It’s Monday! What Are You Reading? #IMWAYR is a weekly…
Mind-control would be a powerful ability, but would you rather be able to control animals or electronics? See what our favorite creators chose! Read more about the creators here and don’t forget to scroll down for the Character Edition!
Adrianna Cuevas: From Nestor’s Guide to Unpacking, I would definitely be the abuela because she protects her family, loves to bake pastelitos and sew, and she argues with cats. She’s basically me.
Sarah Floyd: I am answering on behalf of Meghan, the twelve-year-old main character of my debut novel, BUTTERFLY GIRL. Meghan grows up on her grandfather’s Oregon farm where she finds an ancestor’s journal and discovers that there is magic in her bloodline.
M. G. Valasco: In CARDSLINGER, I would choose to act as Atalanta. Although she’s clever, she tends to muscle things out. Devil may care, she says what she means and means what she says, and she’s as tough as a bear and quick on the draw. The treasure hunt with Shuffle (mc) is not about riches; it’s an excuse to have an adventure and a means to connect with a family she desperately wants to be a part of, first with the bounty hunter gang then with Shuffle and his family.
Rajani LaRocca: In MIDSUMMER’S MAYHEM, Mimi Mackson is an 11-year-old who dreams of winning a local baking contest in order to finally prove she’s not the least talented member of her family. I’m answering these questions from her point of view.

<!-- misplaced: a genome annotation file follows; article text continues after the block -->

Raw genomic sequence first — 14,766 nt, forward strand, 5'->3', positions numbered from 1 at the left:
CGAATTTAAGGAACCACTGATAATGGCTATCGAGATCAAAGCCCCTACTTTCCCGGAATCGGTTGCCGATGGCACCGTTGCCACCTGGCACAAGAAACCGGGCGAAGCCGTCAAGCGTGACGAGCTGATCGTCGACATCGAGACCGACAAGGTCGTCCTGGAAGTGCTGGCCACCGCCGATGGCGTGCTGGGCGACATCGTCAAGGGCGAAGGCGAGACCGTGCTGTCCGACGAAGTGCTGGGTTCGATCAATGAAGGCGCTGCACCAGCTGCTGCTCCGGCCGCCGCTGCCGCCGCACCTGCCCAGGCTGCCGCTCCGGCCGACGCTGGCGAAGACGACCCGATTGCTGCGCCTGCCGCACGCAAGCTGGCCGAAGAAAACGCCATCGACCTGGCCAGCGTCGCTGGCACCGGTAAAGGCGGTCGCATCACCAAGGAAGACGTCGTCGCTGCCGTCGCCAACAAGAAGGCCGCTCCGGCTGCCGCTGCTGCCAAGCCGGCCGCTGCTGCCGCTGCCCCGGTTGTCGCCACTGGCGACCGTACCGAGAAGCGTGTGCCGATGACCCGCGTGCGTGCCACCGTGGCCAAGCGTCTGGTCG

Tanya Guerrero: Pablo, the main character in my debut, HOW TO MAKE FRIENDS WITH THE SEA. “Pablo is homesick. He’s only twelve years old, but he’s lived in more countries than he can count. After his parents divorced, he and his mother have moved from place to place for years, never settling anywhere long enough to call it home. And along the way, Pablo has collected more and more fears: of dirt, of germs, and most of all, of the ocean. Now they’re living in the Philippines, and his mother, a zoologist who works at a local wildlife refuge, is too busy saving animals to notice that Pablo might need saving, too. Then his mother takes in Chiqui, an orphaned girl with a cleft lip—and Pablo finds that through being strong for Chiqui, his own fears don’t seem so scary. He might even find the courage to face his biggest fear of all…and learn how to make friends with the sea.”